Institute for Coastal Science and Policy

Lake Mattamuskeet, home to the ECU Field Station for Coastal Studies.

The work of the institute reaches across many disciplines, locations and even time. Through a partnership with ECU’s maritime studies program, the institute helps identify the cultural and historical dimensions of coastal resources with an emphasis on maritime history, nautical archeology, and the role of maritime cultural heritage in coastal use and development.


Diving Safety Officer, Mark Keusenkothen instructs a class in diving and under water safety in the pool at Minges Coliseum.

“Maritime archaeology gives us a window into the world the way it used to be, which goes beyond just the measurement of sea level, but back to what people did, and how they interacted with the coast over long periods of time,” said Rummel.

Another facet of ICSP is the research it does expressly for industry. One institute project is helping Potash Corp. monitor the water quality around their phosphate mine on the banks of the Pamlico River to ensure that the mine is not polluting the river and sound. The institute is also developing a Coastal Water Resources Center to address groundwater aquifer depletion in eastern North Carolina and its affect on communities.

The institute also has two North Carolina Sea Grant agents who are permanently stationed in Manteo, North Carolina. One of them is a fisheries specialist who works to advance the involvement of commercial and recreational fishing communities in shaping fisheries management policies. The other is a marine education specialist who is active in teaching environmental concern in classrooms throughout the state and frequently organizes workshops for teachers.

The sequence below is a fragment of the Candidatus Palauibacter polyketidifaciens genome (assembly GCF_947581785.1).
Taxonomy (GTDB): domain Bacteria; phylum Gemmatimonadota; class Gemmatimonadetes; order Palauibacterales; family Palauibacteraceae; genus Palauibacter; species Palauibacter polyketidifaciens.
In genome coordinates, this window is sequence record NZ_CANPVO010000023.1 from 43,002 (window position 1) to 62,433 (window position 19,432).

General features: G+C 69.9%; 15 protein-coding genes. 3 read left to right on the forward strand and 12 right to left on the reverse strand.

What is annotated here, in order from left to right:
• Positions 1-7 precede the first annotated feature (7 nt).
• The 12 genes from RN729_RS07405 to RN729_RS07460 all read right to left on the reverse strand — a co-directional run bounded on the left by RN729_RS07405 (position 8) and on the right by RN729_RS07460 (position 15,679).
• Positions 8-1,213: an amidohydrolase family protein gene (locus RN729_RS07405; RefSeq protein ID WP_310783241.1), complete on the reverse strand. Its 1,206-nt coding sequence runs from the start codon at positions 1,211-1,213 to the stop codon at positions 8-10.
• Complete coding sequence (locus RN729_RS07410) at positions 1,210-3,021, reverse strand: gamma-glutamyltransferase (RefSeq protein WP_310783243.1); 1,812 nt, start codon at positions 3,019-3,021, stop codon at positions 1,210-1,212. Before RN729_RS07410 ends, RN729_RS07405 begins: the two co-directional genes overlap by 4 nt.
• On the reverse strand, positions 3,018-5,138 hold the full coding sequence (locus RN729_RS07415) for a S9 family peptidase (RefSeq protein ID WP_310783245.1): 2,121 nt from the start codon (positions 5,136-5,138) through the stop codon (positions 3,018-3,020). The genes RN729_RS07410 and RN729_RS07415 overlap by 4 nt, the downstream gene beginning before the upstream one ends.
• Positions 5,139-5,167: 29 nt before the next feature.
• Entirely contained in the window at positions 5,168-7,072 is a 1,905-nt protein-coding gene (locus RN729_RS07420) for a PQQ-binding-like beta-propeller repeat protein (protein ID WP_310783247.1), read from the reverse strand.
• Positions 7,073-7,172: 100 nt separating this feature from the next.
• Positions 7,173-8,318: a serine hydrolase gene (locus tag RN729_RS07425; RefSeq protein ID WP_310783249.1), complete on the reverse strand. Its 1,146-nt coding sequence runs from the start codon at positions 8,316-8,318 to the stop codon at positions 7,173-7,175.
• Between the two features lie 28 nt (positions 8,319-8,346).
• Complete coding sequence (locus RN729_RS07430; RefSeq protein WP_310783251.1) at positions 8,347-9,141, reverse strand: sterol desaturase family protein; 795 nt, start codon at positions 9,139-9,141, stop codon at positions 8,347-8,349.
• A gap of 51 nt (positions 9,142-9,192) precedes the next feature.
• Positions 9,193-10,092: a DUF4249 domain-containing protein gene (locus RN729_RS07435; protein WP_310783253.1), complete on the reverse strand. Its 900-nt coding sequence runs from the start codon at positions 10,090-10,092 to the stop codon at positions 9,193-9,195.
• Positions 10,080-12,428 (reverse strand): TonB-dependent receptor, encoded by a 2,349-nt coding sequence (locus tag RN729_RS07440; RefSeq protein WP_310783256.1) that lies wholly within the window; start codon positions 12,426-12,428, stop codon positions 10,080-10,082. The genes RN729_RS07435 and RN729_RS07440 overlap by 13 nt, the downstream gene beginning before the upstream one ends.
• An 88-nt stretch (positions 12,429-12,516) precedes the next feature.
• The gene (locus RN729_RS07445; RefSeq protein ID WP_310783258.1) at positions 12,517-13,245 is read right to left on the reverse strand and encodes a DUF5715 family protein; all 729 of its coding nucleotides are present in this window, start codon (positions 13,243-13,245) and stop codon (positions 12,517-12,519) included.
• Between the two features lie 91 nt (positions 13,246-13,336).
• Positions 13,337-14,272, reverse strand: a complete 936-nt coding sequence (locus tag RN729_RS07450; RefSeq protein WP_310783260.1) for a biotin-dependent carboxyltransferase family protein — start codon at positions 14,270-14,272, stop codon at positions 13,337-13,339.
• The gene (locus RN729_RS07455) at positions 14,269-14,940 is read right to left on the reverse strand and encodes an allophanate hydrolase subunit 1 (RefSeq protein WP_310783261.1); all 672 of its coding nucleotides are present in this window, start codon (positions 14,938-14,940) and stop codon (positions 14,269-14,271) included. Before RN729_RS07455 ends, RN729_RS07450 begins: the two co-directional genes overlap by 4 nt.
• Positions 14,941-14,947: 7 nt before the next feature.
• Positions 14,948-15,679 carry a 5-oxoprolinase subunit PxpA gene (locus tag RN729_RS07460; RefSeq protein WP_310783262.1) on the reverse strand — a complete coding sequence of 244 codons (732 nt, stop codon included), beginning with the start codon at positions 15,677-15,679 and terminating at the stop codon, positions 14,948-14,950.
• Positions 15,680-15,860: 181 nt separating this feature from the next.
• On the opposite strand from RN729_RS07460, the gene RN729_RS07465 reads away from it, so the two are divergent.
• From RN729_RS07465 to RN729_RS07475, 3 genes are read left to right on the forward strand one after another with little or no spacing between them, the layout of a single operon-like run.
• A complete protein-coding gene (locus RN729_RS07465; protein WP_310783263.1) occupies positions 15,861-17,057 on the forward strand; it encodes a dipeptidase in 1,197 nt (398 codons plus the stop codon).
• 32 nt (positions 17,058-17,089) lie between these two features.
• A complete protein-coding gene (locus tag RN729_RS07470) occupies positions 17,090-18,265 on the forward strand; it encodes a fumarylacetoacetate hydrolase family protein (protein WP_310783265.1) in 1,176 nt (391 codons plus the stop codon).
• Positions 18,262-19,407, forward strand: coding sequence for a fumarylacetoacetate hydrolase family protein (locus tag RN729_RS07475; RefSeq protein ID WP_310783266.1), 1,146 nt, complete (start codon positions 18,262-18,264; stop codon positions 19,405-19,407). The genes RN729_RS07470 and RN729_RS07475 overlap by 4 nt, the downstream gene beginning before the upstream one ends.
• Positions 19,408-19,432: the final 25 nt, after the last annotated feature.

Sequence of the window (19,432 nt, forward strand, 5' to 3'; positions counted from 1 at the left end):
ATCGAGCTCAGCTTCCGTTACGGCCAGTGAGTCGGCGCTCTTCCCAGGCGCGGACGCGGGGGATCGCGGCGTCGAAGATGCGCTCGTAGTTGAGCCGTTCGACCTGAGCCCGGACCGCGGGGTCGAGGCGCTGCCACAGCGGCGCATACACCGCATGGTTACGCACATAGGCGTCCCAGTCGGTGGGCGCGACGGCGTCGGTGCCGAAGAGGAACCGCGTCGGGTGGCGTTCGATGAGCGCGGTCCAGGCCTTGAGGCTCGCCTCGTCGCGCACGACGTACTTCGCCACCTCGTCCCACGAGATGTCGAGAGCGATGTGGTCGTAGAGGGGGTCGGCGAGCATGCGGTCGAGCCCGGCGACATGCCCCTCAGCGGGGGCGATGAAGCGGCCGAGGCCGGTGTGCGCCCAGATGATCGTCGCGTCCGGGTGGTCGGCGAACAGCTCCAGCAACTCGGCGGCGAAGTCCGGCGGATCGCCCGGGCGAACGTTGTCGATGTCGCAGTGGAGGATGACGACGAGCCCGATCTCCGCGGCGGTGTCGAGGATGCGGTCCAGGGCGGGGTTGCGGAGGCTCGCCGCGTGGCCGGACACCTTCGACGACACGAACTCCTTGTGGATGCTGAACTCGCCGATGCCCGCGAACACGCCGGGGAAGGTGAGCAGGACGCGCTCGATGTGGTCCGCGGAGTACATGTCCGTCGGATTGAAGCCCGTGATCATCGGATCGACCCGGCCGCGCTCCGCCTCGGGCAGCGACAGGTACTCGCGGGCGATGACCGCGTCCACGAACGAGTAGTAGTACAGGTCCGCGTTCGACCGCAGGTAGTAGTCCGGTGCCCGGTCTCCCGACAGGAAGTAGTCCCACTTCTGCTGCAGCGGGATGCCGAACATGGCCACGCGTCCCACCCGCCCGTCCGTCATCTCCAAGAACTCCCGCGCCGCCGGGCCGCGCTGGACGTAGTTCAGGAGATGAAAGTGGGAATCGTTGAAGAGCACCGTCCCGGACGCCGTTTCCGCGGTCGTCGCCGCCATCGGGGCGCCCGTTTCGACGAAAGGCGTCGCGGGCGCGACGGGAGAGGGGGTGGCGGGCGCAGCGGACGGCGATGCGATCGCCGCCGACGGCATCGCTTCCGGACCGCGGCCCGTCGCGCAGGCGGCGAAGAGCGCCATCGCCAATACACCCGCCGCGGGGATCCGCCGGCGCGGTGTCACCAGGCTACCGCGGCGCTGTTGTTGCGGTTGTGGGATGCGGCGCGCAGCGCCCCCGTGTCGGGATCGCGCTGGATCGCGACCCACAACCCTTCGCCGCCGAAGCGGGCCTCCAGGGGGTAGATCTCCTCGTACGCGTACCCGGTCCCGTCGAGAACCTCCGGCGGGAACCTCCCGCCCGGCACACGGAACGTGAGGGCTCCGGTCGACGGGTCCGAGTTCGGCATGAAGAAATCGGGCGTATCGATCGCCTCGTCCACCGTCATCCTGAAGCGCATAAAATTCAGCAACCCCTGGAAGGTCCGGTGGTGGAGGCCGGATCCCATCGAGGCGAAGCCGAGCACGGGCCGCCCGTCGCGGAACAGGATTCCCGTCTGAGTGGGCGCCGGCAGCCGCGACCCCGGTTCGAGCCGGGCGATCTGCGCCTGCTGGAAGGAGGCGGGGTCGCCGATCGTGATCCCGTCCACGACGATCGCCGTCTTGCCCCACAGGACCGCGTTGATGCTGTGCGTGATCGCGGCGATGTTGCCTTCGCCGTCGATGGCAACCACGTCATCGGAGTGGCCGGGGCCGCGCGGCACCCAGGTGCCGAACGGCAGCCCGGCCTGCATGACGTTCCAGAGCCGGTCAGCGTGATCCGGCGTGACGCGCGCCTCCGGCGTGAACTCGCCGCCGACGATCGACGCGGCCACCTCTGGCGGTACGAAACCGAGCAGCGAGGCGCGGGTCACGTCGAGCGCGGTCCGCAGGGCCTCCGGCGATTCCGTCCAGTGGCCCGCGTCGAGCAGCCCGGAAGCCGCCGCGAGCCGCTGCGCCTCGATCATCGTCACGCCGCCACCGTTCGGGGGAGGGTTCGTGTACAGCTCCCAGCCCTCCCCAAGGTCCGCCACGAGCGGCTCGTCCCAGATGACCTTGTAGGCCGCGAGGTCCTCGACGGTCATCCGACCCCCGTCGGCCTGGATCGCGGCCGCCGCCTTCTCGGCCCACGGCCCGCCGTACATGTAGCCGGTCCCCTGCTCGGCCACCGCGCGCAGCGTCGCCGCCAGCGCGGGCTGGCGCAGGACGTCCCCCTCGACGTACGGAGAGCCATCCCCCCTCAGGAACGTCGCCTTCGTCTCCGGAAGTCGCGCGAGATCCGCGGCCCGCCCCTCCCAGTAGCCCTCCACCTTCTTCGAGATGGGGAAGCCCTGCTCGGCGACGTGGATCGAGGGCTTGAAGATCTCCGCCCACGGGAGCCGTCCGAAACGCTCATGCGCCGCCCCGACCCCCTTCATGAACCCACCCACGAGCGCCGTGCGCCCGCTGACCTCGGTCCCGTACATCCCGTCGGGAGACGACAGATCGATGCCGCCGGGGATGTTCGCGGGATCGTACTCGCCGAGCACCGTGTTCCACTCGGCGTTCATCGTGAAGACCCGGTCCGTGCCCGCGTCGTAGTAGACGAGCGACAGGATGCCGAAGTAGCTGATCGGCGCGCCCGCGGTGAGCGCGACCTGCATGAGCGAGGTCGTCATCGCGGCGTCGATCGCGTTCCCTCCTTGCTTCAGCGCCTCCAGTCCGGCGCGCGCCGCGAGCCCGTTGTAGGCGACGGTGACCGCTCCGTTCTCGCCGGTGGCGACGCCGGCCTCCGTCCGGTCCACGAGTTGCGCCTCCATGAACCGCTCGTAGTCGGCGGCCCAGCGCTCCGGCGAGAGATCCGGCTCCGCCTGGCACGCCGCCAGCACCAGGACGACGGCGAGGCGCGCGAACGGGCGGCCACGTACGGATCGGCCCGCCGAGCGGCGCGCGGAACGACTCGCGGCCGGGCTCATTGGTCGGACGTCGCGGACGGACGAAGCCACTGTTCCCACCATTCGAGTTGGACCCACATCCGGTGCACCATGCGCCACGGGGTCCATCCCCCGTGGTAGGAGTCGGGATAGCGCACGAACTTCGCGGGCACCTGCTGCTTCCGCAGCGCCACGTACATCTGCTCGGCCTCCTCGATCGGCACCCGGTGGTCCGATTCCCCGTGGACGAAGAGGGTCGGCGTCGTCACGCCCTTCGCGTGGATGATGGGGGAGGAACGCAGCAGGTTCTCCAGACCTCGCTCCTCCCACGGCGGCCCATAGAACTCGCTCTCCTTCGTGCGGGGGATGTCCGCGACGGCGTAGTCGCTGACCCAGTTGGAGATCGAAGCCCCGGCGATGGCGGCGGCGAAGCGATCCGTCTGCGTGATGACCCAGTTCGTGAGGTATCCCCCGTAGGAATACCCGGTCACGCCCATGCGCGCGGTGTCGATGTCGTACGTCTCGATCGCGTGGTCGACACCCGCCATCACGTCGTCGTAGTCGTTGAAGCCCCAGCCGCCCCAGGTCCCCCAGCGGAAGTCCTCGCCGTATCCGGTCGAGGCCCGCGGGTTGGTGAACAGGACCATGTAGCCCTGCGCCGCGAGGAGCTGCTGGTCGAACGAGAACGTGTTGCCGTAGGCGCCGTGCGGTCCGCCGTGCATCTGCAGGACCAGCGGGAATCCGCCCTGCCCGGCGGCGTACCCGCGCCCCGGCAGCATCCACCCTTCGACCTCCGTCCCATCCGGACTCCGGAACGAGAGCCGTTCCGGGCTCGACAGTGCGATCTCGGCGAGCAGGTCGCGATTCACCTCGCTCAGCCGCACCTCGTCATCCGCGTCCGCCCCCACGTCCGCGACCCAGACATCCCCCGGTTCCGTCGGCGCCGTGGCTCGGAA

Elsewhere, ICSP’s Roger Rulifson directs the ECU Field Station for Coastal Studies at Mattamuskeet, which provides a unique research setting and accommodations 87 miles east of Greenville.

In addition to the work they do in coastal North Carolina, ICSP scientists also conduct research in the mid-Atlantic, Gulf of Mexico, Alaska, Puerto Rico, Nova Scotia, Mexico, Honduras, and Malaysia. Two of their scientists recently returned from a three-week trip aboard a research vessel off the coast of New Zealand.

While ICSP’s work is nearly as vast as the oceans they study, at the institute’s heart is education. As Rummel emphasizes, there is much to learn and not much time in which to learn it. By bringing the natural and social sciences together, the institute strives to educate the public about the dangers of climate change and over-development of barrier islands, to work with commercial fishermen to develop more sustainable practices, to teach environmental responsibility to school children, and to prepare the next generation of coastal resource managers through the nation’s only PhD program of its kind. ICSP is sharing vital knowledge about the coasts, the oceans, the creatures, and the complex systems that rely on them, with those who affect these precious resources the most—human beings.

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